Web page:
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Northland still wants to talk
Utility company hopes GNWT will eventually discuss co-operating on electrical generation and distribution

Paul Bickford
Northern News Services
Saturday, August 6, 2016

On June 16, Northland Utilities (NWT) Ltd. took its case against what it describes as expropriation by the GNWT to the legislative assembly's priorities and planning committee of regular MLAs.

NNSL photo/graphic

Doug Tenney: the vice-president for Northern development with ATCO Electric, the parent company of Northland Utilities (NWT) Ltd, is asking MLAs to stop the forced sale of their infrastructure. - Paul Bickford/NNSL photo

Doug Tenney, vice-president for Northern development with ATCO Electric, the parent company of Northland Utilities (NWT) Ltd., asked the MLAs to try to stop its "expropriation" in Hay River.

Northland wants a forced sale of its power system in Hay River to the Northwest Territories Power Corporation (NTPC) delayed until potential partnership models are evaluated.

The Town of Hay River has decided to give its electrical franchise to NTPC in hopes that it can obtain cheaper power.

Tenney said he is not losing hope that discussions can somehow be initiated.

"We obviously have hope because we're pretty certain that our proposal is the right way forward," he said. "So we're always optimistic that they'll reach out and contact us, but to date nothing like that has happened."

Tenney argued that discussions between Northland and the GNWT would be timely because the government plans to launch consultations on a new energy strategy.

Andrew Livingstone, the acting director of cabinet communications with the Department of the Executive, said the GNWT is not planning to expropriate Northland Utilities assets in Hay River.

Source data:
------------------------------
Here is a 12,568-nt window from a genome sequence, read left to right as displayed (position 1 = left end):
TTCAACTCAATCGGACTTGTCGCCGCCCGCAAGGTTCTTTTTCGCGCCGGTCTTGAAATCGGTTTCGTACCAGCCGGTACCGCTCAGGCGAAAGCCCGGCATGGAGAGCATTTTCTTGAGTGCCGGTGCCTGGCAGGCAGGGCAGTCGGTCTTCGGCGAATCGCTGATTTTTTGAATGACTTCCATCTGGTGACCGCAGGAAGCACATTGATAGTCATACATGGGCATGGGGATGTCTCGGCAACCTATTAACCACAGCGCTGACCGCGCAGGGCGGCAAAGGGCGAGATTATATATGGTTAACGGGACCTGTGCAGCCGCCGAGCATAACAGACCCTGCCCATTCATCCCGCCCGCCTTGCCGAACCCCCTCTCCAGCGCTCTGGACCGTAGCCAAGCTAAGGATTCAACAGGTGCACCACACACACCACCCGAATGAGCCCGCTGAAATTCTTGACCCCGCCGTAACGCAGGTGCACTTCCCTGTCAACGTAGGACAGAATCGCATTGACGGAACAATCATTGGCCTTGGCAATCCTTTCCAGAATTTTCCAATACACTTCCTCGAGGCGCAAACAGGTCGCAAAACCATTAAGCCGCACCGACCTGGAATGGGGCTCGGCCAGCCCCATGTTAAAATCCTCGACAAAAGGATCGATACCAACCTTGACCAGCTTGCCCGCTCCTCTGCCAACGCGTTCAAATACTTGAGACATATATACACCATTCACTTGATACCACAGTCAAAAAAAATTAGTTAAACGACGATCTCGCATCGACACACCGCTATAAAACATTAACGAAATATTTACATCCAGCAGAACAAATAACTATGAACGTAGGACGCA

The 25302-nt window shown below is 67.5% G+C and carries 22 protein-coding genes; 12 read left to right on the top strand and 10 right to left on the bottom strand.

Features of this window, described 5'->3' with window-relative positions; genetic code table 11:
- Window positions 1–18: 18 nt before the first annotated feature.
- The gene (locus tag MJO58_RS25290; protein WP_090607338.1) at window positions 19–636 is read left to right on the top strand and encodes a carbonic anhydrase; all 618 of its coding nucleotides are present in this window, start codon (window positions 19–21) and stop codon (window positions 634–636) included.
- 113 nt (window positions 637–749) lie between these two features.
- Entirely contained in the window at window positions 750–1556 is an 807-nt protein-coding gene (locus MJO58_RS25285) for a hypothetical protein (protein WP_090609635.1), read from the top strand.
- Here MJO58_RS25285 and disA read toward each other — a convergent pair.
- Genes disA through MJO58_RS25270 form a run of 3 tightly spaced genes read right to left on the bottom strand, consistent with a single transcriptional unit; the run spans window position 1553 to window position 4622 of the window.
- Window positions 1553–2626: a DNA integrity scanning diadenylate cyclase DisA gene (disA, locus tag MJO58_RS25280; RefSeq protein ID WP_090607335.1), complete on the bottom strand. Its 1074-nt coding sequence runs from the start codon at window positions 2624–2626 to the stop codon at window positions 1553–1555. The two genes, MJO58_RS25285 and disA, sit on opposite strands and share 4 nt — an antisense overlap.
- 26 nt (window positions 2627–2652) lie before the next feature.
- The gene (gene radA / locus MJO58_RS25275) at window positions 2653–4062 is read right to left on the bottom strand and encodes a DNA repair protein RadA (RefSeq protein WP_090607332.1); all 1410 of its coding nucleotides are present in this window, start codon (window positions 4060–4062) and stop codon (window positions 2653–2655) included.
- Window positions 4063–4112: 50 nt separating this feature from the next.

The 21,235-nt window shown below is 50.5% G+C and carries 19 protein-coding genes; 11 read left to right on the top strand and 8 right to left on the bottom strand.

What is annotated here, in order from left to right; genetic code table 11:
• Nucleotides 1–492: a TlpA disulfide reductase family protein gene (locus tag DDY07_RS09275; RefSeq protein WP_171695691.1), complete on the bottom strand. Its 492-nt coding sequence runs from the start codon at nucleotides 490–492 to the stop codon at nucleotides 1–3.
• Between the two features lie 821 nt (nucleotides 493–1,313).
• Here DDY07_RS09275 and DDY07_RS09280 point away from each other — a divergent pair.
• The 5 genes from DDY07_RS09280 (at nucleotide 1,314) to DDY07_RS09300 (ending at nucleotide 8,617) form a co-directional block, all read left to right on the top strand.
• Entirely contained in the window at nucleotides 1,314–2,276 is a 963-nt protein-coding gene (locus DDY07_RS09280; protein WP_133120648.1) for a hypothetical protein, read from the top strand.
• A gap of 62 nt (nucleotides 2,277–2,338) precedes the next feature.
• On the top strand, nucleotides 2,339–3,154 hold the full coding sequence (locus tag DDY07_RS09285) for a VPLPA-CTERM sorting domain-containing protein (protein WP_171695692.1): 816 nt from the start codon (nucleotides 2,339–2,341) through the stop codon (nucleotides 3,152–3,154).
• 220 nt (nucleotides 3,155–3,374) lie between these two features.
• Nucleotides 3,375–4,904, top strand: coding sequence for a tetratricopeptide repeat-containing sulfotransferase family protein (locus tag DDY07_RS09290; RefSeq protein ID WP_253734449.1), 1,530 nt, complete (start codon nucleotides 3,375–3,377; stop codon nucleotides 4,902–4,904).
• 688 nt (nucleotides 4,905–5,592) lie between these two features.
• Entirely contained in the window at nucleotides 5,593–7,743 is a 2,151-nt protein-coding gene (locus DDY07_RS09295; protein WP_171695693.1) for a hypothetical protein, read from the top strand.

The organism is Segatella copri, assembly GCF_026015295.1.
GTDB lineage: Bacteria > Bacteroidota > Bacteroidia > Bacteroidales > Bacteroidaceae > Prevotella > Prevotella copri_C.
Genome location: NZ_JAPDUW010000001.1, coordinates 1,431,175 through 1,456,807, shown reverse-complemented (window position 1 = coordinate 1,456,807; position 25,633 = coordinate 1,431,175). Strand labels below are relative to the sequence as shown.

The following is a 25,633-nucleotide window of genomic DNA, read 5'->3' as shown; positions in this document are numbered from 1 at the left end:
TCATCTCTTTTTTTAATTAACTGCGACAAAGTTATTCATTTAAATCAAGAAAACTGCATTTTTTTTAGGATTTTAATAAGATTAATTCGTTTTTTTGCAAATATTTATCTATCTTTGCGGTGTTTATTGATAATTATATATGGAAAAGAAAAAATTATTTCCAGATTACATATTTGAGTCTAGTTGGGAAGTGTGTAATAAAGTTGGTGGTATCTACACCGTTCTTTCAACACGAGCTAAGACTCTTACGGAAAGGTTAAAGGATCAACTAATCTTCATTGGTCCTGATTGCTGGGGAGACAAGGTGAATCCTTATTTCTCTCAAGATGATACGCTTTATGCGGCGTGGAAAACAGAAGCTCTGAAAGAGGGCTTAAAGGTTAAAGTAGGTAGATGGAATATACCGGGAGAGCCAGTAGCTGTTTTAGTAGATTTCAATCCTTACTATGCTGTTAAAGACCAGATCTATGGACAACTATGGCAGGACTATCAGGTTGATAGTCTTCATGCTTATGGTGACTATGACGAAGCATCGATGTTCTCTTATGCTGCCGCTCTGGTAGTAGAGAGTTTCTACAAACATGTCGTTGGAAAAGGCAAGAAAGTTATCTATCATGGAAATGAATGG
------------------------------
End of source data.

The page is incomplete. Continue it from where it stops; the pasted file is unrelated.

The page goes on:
"The Town of Hay River ran a public, competitive process to award the franchise for electrical distribution to residents as provided for in the Cities, Towns and Villages (CTV) Act," he said in an e-mailed statement to The Hub. "As provided for in the CTV Act, the Town of Hay River is negotiating with NUL to purchase assets associated with the franchise on terms agreed upon by the parties. We expect NUL has entered those negotiations in good faith and look forward to a successful conclusion."

However, Livingstone said that should negotiations be unsuccessful, a sole arbitrator could be appointed under the Arbitration Act.

"This is simply the Town of Hay River exercising its rights as a municipality to ensure the best option for its residents," he said.

Livingstone added the structure of the NWT electricity system is a factor in the high cost of energy.

"Examining that structure for ways to lower those costs is certainly something the GNWT is interested in," he said. "The GNWT has, over the years, reviewed a number of options for restructuring the power system in the Northwest Territories."

Tenney suggested a number of possible ways to co-operate.

One option might be each side continuing to own their companies and assets but all of the people could be put together in one operating entity.

Another model might be to put everything together, and each side would own a percentage of a new company.

Or responsibilities could be split up so one entity could be the generator and transmitter of electricity in all communities and the other entity could be the distribution company that deals with customers.

"So there's a number of models that we're prepared to explore," said Tenney.

Pam Coulter, the communications manager with NTPC, said any possible change of structure would be a decision of the corporation's shareholder, the GNWT.

The franchise agreement between Northland Utilities and the Town of Hay River expires on Nov. 30.

However, Tenney expects Northland Utilities will stay beyond the end of the franchise agreement because a value for its assets will not have been determined, and will have to be done by a third-party arbitrator.

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